America: Land of the Sleep-Starved

Effective therapies exist to treat insomnia, experts say

SUNDAY, July 17, 2005 (HealthDay News) -- Millions of Americans are getting fewer than the recommended seven to nine hours of sleep they need each night, causing irritable behavior, concentration problems and daytime drowsiness.

In fact, a recent poll by the National Sleep Foundation found 54 percent of Americans experience at least one symptom of insomnia a few nights a week or more. More than a third of the 1,500 adults surveyed said they wake up feeling unrefreshed. Thirty-two percent reported waking up a lot during the night.

What's causing the nation to lose so much sleep?

"The simple answer is, it's physiological," said Dr. William C. Dement, professor of psychiatry and sleep medicine at Stanford University in Palo Alto, Calif., and director of the Stanford Sleep Disorders Clinic.

People's sleep-deprived condition is mostly voluntary and imposed by the environment, he explained. In other words, people are staying up too late doing things they like to do and working incredible hours to meet the demands of necessities like school or work.

Beyond causing sluggishness during the day, insufficient sleep can have serious health and safety consequences, the sleep foundation poll indicates. One in four is at risk for sleep apnea, a disorder associated with hypertension and stroke, the poll found. Sixty percent of adults licensed to drive reported feeling drowsy over the past year, and 4 percent have had an accident or near-miss on the road because of drowsiness behind the wheel.

"Yes, the statistics are stunning and getting worse," agreed Dement, who has lobbied Congress to establish a sleep education institute whose focus would be to create a "sleep-aware" society. People are largely unaware of their individual sleep requirements and the toll that lack of sleep exacts on their lives, he explained.

But could reports of a sleepless America be overblown?

"I'm not sure we are so sleepy," said Michael Perlis, associate professor of psychiatry and psychology at the University of Rochester in New York, and director of the university's Sleep Research Laboratory and Behavioral Sleep Medicine Service. "This is bandied around a lot in the absence of good data," he asserted.

Occasional bouts of acute insomnia actually can be a blessing, Perlis insisted, particularly for people who have a ton of stuff to do. "Don't sweat it; it's a gift of time," he said.

It's when sleeplessness becomes chronic that it becomes a curse, he added. Anyone who experiences insomnia three or more days a week for more than two to four weeks should see his or her doctor. Not only can it be a problem in itself, but it also can be a risk factor for other illnesses.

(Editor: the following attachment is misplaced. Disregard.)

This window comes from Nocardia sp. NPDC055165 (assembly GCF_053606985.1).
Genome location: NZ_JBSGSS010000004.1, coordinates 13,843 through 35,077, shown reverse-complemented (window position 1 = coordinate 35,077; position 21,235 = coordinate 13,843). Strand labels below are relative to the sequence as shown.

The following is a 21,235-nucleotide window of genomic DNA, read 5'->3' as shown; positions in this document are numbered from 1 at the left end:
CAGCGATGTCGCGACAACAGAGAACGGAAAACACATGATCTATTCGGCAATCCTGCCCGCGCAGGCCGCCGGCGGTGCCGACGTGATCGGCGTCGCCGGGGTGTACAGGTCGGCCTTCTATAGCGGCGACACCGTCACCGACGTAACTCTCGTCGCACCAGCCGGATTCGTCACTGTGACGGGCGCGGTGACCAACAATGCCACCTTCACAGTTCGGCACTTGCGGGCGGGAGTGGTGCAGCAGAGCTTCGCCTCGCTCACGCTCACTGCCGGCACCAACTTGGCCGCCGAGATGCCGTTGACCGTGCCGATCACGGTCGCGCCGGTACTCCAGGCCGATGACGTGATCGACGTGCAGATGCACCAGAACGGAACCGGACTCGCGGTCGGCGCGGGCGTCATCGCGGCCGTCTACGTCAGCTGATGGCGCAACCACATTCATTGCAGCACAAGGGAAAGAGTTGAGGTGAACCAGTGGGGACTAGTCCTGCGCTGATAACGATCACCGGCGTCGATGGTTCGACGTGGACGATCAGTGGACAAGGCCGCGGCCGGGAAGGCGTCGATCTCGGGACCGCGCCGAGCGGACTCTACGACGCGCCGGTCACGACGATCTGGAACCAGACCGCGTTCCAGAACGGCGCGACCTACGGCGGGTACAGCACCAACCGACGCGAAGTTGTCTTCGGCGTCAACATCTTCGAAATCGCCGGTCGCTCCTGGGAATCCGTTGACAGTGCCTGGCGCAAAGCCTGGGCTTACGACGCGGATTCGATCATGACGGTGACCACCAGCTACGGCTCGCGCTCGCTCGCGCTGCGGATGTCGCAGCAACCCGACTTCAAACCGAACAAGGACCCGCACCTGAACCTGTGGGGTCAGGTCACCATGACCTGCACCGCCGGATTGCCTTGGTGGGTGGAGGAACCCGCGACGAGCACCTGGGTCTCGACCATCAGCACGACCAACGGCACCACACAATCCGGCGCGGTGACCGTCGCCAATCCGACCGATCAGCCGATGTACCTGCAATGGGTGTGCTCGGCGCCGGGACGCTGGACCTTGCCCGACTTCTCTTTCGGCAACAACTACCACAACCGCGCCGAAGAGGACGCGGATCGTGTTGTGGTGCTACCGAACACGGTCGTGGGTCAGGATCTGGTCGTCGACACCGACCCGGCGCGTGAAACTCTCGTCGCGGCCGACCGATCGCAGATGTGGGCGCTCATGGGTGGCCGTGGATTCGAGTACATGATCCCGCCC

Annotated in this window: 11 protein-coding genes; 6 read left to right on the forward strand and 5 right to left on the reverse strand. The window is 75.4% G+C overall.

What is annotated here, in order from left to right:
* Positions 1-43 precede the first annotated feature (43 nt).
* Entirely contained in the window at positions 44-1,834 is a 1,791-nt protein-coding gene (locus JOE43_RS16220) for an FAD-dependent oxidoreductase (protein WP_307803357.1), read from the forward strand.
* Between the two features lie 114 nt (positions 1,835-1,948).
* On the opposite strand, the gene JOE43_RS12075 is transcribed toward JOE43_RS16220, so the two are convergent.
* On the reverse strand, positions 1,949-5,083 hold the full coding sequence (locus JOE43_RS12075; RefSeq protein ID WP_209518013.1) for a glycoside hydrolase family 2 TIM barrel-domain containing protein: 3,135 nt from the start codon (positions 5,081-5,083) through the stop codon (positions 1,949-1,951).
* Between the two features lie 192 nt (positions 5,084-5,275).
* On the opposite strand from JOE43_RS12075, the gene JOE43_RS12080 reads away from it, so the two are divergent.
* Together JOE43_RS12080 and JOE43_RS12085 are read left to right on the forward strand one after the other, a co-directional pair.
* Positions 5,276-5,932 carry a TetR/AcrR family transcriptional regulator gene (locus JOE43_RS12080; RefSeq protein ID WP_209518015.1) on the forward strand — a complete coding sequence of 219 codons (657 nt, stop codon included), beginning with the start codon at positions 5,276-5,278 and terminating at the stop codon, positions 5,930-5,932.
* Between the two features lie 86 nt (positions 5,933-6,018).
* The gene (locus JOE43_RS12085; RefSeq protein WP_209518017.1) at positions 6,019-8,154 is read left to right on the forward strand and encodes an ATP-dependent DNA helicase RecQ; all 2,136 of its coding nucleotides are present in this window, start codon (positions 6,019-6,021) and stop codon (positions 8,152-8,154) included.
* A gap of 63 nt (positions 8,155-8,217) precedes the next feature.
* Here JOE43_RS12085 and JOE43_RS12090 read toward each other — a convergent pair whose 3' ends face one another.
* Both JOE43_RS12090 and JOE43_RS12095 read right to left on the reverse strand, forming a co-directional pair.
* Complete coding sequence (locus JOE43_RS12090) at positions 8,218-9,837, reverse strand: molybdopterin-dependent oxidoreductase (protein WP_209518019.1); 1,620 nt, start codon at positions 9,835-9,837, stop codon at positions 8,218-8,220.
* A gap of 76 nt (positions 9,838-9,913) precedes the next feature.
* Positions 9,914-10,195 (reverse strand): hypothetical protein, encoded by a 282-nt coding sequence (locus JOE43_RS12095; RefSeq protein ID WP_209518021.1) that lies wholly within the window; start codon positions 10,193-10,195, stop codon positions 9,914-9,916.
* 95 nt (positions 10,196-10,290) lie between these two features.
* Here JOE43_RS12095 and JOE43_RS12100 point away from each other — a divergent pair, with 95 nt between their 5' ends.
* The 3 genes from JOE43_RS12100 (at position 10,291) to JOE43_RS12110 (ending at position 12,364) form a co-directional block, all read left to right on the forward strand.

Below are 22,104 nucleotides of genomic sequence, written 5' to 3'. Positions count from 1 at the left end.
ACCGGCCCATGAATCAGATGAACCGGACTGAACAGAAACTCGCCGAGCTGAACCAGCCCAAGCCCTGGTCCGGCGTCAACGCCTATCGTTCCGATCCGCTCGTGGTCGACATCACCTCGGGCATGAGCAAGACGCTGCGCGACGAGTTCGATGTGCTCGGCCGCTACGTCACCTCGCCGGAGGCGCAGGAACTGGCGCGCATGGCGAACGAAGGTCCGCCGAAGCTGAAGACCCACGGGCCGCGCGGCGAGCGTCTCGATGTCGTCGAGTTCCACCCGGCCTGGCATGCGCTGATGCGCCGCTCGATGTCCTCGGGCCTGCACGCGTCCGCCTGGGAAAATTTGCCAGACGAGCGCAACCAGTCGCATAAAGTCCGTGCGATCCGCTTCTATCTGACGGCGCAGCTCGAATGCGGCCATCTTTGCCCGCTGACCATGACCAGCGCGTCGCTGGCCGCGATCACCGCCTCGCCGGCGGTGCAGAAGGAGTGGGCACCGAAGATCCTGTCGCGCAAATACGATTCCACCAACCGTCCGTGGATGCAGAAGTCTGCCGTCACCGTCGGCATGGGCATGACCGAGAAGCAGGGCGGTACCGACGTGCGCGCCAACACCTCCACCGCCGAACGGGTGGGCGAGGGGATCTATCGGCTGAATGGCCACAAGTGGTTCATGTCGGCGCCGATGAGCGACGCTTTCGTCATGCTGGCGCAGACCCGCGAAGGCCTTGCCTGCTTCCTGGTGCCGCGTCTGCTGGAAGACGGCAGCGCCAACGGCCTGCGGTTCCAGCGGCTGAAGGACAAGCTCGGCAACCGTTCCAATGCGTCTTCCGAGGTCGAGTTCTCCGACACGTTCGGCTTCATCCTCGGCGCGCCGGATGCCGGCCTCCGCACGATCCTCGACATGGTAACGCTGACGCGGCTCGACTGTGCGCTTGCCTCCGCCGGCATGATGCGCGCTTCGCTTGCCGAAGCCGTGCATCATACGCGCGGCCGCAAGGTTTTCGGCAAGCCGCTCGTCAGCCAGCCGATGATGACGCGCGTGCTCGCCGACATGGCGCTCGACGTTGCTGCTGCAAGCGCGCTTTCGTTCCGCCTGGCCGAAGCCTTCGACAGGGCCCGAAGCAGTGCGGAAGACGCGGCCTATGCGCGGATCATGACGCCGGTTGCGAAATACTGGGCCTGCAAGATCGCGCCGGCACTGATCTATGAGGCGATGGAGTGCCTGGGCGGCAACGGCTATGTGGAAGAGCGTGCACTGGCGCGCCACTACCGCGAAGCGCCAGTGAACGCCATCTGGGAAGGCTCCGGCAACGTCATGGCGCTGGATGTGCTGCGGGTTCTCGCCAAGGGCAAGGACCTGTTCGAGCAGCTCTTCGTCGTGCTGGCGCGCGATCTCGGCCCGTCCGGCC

"If you have chronic insomnia, you are at between three and 12 times increased risk of new onset or recurrent depression," Perlis added.

Fortunately, there are some very good and safe sleep aids available. One of them, Sepracor Inc.'s Lunesta, is the first on the market without a seven- to 10-day use restriction, meaning physicians may prescribe it for longer-term use. The only immediate problem with Lunesta is that it was cleared by the FDA for marketing early this year and may not yet be available throughout the United States.

Cognitive behavior therapy for insomnia, a type of intervention that teaches patients to modify their sleep behavior, also works extremely well, studies show. At the moment, only a handful of sleep centers have trained specialists who can offer this service, but the American Academy of Sleep Medicine is working hard to get more clinicians certified, Perlis noted.

In the meantime, if you're having difficulty going to sleep or staying asleep, Perlis has this advice:

  • Don't go to bed earlier, don't sleep in and don't nap. While it might sound counterintuitive, the goal is to reestablish a normal sleeping pattern. Think of it this way: if you snack all day before a banquet, you're not going to be hungry when dinner arrives. If you nap, you won't be sleepy at bedtime.
  • Don't drink yourself to sleep. People who use alcohol as a sedative often find themselves waking up at 3 or 4 a.m. It's not an effective sleep aid.
  • When you can't sleep, leave the bedroom. Spend your wakeful time somewhere. You don't want your body to automatically associate the bedroom with feelings of dread and anxiety that come with insomnia.

More information

The National Sleep Foundation can tell you more about insomnia.

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